Interim Control is a way for property owners to correct urgent lead hazards in order to protect children from lead and comply with the Lead Law. It allows property owners up to two years before they have to delead a home or apartment and come into full compliance with the law.
How is interim control different from full deleading compliance?
Interim Control is different from full deleading compliance with the law because only urgent lead hazards are addressed.
What are urgent lead hazards?
- Chipping. peeling or loose paint
- Windows with lead paint that shed dust or chips
- Household dust containing a high lead level
- Window wells that are not smooth or easy to clean
- Structural defects such as roof or plumbing leaks that are causing lead paint to peel
What is required to obtain a Letter of Interim Control?
The first step for Interim Control is to hire a licensed risk assessor who will identify lead violations and urgent lead hazards and show you what work must be done. A list of licensed risk assessors is available from CLPPP.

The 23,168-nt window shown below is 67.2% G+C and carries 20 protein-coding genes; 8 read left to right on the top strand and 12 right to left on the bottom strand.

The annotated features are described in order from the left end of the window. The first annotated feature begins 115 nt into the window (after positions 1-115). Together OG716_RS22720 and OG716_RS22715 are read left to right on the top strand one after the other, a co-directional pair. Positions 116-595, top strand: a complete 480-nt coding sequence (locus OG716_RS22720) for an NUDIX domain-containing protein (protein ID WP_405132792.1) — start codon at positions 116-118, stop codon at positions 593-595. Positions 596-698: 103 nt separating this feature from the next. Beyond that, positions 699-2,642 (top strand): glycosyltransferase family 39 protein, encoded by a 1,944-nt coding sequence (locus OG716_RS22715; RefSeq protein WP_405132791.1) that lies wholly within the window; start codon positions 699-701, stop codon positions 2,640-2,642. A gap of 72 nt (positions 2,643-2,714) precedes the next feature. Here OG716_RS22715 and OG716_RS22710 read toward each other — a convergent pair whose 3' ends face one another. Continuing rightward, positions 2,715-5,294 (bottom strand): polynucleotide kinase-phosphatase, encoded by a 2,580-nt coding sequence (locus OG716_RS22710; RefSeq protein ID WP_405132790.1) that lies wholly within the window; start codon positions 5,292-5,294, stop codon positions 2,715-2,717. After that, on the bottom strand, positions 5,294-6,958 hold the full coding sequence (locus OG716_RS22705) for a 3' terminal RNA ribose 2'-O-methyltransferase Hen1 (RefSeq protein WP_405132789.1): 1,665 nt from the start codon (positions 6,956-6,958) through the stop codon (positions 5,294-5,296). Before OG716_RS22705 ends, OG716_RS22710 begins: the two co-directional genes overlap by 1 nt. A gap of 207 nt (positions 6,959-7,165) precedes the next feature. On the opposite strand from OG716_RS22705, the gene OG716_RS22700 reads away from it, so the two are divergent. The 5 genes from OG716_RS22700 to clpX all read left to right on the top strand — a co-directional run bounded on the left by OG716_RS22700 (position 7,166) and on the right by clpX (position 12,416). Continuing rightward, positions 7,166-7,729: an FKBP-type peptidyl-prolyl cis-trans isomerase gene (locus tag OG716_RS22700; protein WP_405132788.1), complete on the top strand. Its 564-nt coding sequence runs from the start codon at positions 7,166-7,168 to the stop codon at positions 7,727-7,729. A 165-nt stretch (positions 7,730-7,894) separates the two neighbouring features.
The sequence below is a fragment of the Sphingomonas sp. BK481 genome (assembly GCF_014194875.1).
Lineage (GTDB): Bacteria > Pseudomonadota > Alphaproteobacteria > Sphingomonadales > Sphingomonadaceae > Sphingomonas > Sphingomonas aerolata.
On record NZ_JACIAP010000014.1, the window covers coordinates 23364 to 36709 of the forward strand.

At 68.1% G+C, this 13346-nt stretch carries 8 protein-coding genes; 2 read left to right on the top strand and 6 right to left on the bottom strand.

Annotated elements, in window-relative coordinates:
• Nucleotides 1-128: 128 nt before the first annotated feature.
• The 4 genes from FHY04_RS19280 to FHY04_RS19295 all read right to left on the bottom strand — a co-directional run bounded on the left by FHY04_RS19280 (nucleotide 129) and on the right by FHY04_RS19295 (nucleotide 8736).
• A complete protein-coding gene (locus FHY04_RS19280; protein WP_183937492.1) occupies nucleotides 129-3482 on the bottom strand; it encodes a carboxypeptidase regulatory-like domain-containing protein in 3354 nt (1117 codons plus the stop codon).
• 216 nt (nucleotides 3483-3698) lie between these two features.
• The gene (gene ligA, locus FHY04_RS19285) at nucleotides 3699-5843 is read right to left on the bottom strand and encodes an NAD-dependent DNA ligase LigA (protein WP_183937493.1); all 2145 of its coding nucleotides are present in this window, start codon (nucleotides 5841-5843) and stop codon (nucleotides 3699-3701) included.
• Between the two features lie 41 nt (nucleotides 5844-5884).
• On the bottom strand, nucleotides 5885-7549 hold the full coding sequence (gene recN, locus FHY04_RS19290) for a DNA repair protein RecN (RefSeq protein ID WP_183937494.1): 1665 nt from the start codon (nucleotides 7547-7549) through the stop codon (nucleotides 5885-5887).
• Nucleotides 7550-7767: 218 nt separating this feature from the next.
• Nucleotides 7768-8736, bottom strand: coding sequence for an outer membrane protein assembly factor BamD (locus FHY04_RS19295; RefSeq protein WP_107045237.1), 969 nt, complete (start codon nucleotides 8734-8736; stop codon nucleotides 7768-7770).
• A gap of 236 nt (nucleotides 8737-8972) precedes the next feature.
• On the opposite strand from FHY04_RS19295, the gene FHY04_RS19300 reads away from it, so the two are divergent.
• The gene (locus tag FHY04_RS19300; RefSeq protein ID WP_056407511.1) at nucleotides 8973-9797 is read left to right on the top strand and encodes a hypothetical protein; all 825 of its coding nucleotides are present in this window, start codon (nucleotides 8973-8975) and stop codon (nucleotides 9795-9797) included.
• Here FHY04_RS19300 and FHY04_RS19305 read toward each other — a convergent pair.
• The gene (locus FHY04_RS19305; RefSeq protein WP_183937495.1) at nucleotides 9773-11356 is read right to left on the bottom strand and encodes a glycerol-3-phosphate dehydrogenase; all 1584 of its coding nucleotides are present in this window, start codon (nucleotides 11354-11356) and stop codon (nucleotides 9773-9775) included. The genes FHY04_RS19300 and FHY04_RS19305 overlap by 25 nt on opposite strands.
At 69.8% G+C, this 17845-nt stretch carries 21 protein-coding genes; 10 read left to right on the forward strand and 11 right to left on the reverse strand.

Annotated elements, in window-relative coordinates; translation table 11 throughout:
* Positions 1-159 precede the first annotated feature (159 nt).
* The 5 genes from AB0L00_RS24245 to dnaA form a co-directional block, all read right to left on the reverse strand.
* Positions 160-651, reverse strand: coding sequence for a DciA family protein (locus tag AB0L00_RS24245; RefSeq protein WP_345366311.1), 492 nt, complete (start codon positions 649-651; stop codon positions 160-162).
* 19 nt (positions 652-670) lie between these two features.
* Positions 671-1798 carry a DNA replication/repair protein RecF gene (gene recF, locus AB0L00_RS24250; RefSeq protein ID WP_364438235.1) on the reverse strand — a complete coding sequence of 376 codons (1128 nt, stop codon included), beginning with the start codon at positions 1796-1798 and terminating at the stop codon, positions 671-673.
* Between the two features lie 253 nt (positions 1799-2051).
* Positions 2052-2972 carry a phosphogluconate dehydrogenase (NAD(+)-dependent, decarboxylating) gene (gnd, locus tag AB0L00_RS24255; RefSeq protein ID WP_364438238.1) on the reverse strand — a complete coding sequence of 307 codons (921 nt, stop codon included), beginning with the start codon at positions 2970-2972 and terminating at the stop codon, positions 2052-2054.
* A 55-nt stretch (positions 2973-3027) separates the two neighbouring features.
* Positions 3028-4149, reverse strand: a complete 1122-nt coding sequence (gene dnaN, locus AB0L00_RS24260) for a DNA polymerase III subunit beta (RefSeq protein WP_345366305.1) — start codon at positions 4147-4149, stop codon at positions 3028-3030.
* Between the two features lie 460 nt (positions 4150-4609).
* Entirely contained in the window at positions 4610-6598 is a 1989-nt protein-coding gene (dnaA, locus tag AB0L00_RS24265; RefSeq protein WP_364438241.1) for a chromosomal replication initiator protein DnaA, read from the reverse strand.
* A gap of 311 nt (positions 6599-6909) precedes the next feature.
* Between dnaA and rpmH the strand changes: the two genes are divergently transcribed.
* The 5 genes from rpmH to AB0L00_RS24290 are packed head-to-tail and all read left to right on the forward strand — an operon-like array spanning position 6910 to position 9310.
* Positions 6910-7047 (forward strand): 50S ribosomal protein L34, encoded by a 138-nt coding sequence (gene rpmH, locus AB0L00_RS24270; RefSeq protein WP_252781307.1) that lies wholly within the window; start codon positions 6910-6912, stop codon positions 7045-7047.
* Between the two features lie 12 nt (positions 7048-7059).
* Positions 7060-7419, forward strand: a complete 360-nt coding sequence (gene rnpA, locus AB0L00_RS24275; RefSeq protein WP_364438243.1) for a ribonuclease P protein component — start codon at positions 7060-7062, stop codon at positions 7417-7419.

After work is completed, the risk assessor must return to take dust samples and visually confirm that the work has been done properly.
Property owners whose homes meet Interim Control standards will receive a Letter of Interim Control, which is good for one year. The property owner can have the home reinspected before the end of the year. If the home meets all the conditions of Interim Control, the Letter of Interim Control may be renewed for an additional year.
Who can make any necessary repairs?
Some repairs must be done by licensed deleaders. Other work may be done by homeowners and their agents who have received special training. Contact CLPPP for more information on what work must be done by a licensed deleader and what work homeowners and their agents may become trained to perform.
What happens after a property has been under interim control for two years?
By the end of two years, a home under Interim Control must be deleaded for full compliance if a child under six lives there, even if the property has been sold.
Is financial help available?
Property owners who receive a Letter of Interim Control are eligible for a state income tax credit of one-half the cost of work done to achieve interim control, up to $500.
This information is provided by the Childhood Lead Poisoning Prevention Program within the Department of Public Health.